“There are about six applicable performance tools that we can mix and match in different ways. In this case we used three, which is probably the most ever combined for one project,” Newman said. “By mixing tools, you can show much broader impacts. In this case, we were able to combine them to show the runoff reduction, the contaminant load decrease, and the economic benefit of green infrastructure.”
The three tools used were the Value of Green Infrastructure Tool (VGI), which assigns economic value to GI practices and investments; the Green Values National Stormwater Calculator (GVC), which assesses the effectiveness and cost of stormwater management practices; and the Long-Term Hydrologic Impact Assessment Model (L-THIA), which estimates long-term runoff and the amount of pollution it contains.
Newman, other Superfund researchers, and Texas A&M students spent a year and a half collecting the raw data and turning it into an actionable plan that not only reduces runoff and contaminants but also creates new recreational spaces, housing, and job opportunities for the community.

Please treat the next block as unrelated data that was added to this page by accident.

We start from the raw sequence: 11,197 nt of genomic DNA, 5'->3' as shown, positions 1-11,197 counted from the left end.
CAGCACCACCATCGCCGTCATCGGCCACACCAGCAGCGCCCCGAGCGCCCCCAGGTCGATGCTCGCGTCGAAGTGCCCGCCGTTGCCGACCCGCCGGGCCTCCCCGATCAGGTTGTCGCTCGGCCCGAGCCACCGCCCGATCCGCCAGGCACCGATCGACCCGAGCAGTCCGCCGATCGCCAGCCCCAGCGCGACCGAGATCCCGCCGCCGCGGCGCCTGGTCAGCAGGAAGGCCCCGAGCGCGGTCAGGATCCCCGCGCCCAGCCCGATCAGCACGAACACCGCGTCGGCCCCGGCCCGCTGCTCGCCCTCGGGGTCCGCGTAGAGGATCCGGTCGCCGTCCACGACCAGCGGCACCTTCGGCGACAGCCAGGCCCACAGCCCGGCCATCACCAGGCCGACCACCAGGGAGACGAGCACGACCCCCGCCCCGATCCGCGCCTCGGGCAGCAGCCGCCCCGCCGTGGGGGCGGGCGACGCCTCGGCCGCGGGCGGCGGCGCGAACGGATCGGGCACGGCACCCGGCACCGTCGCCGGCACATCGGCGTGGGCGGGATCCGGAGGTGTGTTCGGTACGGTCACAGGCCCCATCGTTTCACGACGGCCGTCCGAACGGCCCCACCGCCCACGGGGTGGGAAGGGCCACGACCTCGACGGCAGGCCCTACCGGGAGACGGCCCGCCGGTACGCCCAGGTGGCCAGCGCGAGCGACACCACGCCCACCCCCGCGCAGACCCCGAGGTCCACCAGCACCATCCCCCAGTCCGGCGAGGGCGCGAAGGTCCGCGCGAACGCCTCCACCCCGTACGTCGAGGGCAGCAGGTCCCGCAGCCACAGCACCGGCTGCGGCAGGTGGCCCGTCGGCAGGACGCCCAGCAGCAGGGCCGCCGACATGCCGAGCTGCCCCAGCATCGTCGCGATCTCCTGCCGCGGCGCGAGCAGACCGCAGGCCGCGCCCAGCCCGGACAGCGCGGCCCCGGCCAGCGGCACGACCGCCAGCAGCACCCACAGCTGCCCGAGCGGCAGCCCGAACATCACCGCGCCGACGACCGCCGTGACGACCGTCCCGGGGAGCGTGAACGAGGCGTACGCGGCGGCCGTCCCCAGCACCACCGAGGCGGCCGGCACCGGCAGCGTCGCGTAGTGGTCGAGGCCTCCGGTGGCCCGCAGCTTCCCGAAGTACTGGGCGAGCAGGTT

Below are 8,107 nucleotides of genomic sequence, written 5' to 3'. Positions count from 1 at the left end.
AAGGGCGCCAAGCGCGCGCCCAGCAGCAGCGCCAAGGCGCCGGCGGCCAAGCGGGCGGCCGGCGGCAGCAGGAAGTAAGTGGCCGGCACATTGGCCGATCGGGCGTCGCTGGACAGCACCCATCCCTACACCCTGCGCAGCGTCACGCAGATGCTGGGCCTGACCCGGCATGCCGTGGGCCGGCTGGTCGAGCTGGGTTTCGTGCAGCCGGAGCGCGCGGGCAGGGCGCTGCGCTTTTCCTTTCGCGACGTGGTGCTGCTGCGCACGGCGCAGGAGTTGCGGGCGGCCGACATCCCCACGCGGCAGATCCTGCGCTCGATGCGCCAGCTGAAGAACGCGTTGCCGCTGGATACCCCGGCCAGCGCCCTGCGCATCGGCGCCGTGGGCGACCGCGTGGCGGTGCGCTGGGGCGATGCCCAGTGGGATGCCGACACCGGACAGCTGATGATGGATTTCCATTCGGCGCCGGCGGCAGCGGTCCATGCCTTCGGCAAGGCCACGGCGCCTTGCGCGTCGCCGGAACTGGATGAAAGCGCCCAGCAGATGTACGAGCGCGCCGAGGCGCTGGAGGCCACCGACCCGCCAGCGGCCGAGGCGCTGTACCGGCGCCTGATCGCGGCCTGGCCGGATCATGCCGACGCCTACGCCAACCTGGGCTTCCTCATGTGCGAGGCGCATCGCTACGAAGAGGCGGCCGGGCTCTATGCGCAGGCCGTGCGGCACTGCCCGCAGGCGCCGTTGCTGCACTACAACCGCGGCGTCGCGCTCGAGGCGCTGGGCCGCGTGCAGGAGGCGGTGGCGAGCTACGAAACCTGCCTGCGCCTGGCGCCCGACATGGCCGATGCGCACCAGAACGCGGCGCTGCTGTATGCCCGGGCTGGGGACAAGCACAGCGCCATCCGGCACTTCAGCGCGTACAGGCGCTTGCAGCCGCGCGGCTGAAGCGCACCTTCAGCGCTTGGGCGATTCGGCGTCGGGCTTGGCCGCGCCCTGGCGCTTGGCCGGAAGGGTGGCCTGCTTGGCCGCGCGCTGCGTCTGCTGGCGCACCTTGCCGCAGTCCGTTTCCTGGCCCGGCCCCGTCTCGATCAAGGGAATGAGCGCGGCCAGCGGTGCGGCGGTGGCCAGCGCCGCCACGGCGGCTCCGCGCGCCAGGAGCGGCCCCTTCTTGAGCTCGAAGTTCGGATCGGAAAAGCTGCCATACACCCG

“The issue is that there’s so much impervious surface (such as roads and parking lots) because we develop so rapidly and haphazardly. Water doesn’t have anywhere to go; it’s just accumulating,” Newman said. “Our approach breaks up a lot of the monotony of the impervious surfaces and gives the water somewhere to be stored.”
At the same time, the plants added to the area pull contaminants from the water through a process known as phytoremediation.
“Green infrastructure — from bioswales and rain gardens to larger things like vegetated, riparian areas and constructed wetlands — not only slows the runoff volume down to the degree where it’s naturally phytoremediated but it also allows it much more time to seep down into the aquifer,” Newman said.
Recharging aquifers supplies the community with more clean water in the long-term, providing benefits for years to come.
Once their work was done, the researchers provided Sunnyside residents with a final proposal containing the details of the plan, its many benefits, and possible funding options. Now, it’s up to the community members to make it a reality.
Find the full publication from Sustainability.